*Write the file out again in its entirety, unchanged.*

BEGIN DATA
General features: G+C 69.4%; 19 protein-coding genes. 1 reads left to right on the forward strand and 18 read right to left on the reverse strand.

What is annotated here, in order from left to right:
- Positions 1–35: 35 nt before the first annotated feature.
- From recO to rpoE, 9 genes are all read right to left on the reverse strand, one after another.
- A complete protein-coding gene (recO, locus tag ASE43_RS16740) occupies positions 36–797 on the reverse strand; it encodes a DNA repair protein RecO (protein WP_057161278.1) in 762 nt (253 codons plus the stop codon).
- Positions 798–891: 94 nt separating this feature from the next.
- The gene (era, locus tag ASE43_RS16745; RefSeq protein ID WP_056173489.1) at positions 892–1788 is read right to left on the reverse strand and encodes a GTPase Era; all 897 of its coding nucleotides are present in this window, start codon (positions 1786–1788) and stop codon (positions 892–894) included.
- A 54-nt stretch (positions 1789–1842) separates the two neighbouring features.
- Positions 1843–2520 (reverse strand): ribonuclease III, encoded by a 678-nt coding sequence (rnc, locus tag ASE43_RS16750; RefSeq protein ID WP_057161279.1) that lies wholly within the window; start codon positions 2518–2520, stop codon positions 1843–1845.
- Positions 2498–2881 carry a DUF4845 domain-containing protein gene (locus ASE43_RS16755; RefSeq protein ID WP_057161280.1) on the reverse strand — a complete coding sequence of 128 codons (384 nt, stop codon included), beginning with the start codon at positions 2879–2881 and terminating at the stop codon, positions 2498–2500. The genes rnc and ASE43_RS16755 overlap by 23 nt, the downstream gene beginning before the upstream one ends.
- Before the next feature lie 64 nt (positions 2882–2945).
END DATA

General features: G+C 69.4%; 19 protein-coding genes. 1 reads left to right on the forward strand and 18 read right to left on the reverse strand.

What is annotated here, in order from left to right:
- Positions 1–35: 35 nt before the first annotated feature.
- From recO to rpoE, 9 genes are all read right to left on the reverse strand, one after another.
- A complete protein-coding gene (recO, locus tag ASE43_RS16740) occupies positions 36–797 on the reverse strand; it encodes a DNA repair protein RecO (protein WP_057161278.1) in 762 nt (253 codons plus the stop codon).
- Positions 798–891: 94 nt separating this feature from the next.
- The gene (era, locus tag ASE43_RS16745; RefSeq protein ID WP_056173489.1) at positions 892–1788 is read right to left on the reverse strand and encodes a GTPase Era; all 897 of its coding nucleotides are present in this window, start codon (positions 1786–1788) and stop codon (positions 892–894) included.
- A 54-nt stretch (positions 1789–1842) separates the two neighbouring features.
- Positions 1843–2520 (reverse strand): ribonuclease III, encoded by a 678-nt coding sequence (rnc, locus tag ASE43_RS16750; RefSeq protein ID WP_057161279.1) that lies wholly within the window; start codon positions 2518–2520, stop codon positions 1843–1845.
- Positions 2498–2881 carry a DUF4845 domain-containing protein gene (locus ASE43_RS16755; RefSeq protein ID WP_057161280.1) on the reverse strand — a complete coding sequence of 128 codons (384 nt, stop codon included), beginning with the start codon at positions 2879–2881 and terminating at the stop codon, positions 2498–2500. The genes rnc and ASE43_RS16755 overlap by 23 nt, the downstream gene beginning before the upstream one ends.
- Before the next feature lie 64 nt (positions 2882–2945).